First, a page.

Posts tagged anxiety
Posts tagged anxiety
Fear, at the right level, can increase alertness and protect against dangers. Disproportionate fear, on the other hand, can disrupt the sensory perception, be disabling, reduce happiness and therefore become a danger in itself. Anxiety disorders are therefore a psychiatric condition that should not be underestimated. In these disorders, the fear is so strong that there is tremendous psychological strain and living a normal life appears to be impossible. Researchers at the MedUni Vienna have now found a possible explanation as to how social phobias and fear can be triggered in the brain: a missing inhibitory connection or missing “brake” in the brain.
Inside the brain, the amygdala and the orbitofrontal cortex in the frontal lobe form an important control circuit for regulating the emotions. This control circuit is termed the brain’s emotional control centre. Whereas in healthy subjects, this circuit has “negative feedback” and “calmness” was identified, scientists used functional magnetic resonance imaging (MRI) on people with social phobias and found the opposite to be true: an important inhibitory connection is different in these patients, which may explain why they are unable to control their fears.
In collaboration with the Centre for Medical Physics and Biomedical Technology and the University Department of Psychiatry and Psychotherapy at the MedUni Vienna, the research team lead by Christian Windischberger was also able to discover through its recent study at the MedUni Vienna’s High Field MR Centre of Excellence how the areas of the brain that are involved with processing emotions are able to influence each other.
The study participants were shown a series of “emotional faces” while undergoing functional magnetic resonance imaging. fMRI is a non-invasive method which uses radio waves and magnetic fields to measure changes in the levels of oxygen in the blood and therefore neuronal activity in individual regions of the brain. An analysis method developed at University College London was used to provide new perspectives on the data obtained.
Breaking the circle of fear
When emotional facial expressions were shown - from laughing to crying, from happiness to anger - neuronal activity was triggered in the brain. The result: on a purely external basis, the test subjects looked no different, but the healthy subjects were kept calm thanks to their automatic “brake”, despite the emotional nature of the images. For the social phobics, on the other hand, the photographs put their brains into “overdrive”, triggering very strong neuronal activity. This was demonstrated very clearly using the new analysis method: “We have the opportunity not only to localise brain activity and compare it between groups, but we can now also make statements regarding functional connections within the brain. In psychiatric conditions especially, we can assume that there are not complete failures of these connections going on, but rather imbalances in complex regulatory processes,” says Ronald Sladky, the study’s primary author.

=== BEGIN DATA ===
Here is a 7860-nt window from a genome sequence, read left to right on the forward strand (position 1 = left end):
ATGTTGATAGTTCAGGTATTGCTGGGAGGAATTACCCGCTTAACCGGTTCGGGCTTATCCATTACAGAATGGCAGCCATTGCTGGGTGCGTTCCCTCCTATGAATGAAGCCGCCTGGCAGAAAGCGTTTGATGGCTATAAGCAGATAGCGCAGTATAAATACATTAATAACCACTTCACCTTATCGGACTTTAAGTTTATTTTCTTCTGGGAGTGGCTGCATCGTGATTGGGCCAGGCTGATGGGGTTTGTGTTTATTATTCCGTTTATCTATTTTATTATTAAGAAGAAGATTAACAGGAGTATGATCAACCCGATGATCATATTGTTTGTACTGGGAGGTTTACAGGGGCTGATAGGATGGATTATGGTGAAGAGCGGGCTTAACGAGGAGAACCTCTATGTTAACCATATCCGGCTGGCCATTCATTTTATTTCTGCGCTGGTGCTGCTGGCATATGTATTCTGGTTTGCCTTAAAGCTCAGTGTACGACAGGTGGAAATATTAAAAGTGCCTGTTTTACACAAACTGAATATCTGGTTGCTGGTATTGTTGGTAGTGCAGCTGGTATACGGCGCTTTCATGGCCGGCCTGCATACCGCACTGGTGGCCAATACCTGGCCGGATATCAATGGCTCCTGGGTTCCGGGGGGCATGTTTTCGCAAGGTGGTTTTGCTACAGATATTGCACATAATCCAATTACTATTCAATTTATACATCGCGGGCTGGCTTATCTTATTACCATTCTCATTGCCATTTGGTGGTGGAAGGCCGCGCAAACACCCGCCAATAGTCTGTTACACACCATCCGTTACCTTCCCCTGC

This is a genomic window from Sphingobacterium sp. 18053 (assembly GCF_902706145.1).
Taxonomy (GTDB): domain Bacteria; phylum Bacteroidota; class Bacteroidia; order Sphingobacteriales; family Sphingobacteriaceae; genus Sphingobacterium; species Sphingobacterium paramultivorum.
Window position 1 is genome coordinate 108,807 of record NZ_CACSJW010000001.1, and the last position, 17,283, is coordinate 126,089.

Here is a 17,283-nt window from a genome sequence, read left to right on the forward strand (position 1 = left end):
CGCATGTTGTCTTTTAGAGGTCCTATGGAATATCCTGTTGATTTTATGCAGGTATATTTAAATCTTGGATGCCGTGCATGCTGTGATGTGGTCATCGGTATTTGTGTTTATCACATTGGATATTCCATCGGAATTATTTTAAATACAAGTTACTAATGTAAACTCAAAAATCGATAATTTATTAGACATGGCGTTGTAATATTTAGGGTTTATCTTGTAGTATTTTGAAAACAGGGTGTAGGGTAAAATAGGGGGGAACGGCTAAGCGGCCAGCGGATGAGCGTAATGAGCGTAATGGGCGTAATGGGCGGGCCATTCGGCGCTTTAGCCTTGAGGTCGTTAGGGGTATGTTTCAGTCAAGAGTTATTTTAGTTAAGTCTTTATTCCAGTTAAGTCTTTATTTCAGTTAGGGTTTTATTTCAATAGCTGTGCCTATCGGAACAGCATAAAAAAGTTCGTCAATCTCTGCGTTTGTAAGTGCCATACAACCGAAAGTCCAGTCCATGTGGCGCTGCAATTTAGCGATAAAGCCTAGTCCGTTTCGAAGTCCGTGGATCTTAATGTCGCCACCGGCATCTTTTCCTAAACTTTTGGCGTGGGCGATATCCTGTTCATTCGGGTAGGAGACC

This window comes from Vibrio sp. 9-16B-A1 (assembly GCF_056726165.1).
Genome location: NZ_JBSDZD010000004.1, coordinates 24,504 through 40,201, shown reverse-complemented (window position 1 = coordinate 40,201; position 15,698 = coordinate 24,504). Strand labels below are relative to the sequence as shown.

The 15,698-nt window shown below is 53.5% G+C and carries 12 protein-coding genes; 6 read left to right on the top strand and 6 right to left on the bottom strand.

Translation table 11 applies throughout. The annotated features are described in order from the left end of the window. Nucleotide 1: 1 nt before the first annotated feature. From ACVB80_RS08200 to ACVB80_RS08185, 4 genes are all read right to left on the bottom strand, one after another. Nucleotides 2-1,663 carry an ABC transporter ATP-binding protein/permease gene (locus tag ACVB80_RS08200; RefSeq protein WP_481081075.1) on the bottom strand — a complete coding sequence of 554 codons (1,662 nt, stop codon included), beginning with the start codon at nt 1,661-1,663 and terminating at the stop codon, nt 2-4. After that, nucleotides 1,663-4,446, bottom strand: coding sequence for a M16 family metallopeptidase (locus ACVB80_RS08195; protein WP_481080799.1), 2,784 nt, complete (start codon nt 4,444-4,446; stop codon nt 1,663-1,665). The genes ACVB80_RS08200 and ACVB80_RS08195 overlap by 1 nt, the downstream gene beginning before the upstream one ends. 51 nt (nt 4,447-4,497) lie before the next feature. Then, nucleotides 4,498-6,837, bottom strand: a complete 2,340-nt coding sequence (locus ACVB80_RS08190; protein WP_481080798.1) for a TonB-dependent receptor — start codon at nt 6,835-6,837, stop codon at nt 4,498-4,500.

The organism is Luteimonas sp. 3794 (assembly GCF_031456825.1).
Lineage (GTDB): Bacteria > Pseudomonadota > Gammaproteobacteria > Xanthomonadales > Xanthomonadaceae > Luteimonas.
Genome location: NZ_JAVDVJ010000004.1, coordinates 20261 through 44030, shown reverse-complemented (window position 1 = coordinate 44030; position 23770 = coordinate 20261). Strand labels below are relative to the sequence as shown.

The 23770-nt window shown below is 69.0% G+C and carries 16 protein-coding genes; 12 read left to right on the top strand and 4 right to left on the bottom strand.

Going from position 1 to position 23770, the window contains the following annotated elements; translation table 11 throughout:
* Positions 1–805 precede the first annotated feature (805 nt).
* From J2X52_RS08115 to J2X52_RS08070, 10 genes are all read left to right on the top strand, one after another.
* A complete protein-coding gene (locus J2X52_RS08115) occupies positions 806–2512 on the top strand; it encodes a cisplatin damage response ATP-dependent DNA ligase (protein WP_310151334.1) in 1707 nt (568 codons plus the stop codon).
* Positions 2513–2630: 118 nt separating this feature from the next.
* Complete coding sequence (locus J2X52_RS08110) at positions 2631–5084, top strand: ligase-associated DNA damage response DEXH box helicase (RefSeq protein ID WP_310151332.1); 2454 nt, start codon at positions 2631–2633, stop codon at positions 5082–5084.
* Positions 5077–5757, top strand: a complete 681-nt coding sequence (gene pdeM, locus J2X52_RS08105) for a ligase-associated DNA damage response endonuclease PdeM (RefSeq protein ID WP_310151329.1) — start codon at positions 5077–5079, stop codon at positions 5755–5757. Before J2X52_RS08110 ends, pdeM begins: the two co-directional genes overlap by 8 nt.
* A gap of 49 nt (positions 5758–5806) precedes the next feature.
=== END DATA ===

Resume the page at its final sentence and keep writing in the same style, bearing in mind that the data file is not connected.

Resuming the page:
This better understanding of the neuronal mechanisms involved will now be used to develop new approaches to treatment. The aim is to understand what effect medications and psycho-therapeutic support have on the networks involved in order to help patients break out of their circles of fear.
While traditional horror video games seek to provide an exciting thrill, Nevermind is a biofeedback-enhanced horror game that has greater ambitions. It requires you to manage your anxiety in alarming scenarios – the more stressed you feel, the harder the game becomes. The aim, says Erin Reynolds, its creator, is for players to learn how to not let their fears get the best of them in nerve-wracking situations and hopefully carry over their gameplay-acquired skills into the real world.
A Garmin cardio chest strap akin to the ones gym-goers use to monitor their workout acts as a sensor, relaying the player’s heart rate information to the game through an ANT+ USB stick. The game calculates the player’s Heart Rate Variability (HRV), measuring the change in the duration between their heartbeats to figure out when their “fight or flight” response has kicked in and adjusts the gameplay accordingly. While Nevermind can’t zero in on specific stressful emotions like frustration or upset, it’s able to detect the intensity of the player’s feelings and gauge how deeply they feel stress at any point during the game.
Instead of having fanged horrors and hordes of zombies jump out from around corners, which might need a learning curve, the game is more subtle in inducing fear and is designed to appeal to non-gamers too. It creates a warped chaotic atmosphere where the creepiness factor is slowly dialed up, with huge screaming heads, blood-spattered doors and thrashing body bags.
Assuming the role of a newly hired Neruroprober at the Neurostalgia Institute, players boldly dive into the troubled minds of traumatized patients who are repressing their most horrific memories. To root out the cause of their suffering, players will need to solve puzzles and be willing to face a host of unimaginable terrors before the patient’s subconscious is ready to release its painful memories.
"This psychological phenomenon is based on how some people cope with severe psychological trauma in real life," Reynolds tells Gizmag. "These are individuals who experienced an event so terrible at some point in their lives that their conscious minds locked all memories of that event away completely. Although the patients can’t recall exactly what, if anything, happened to them, the repressed memories end up festering within their subconscious and create immense challenges in their attempts to live a normal life."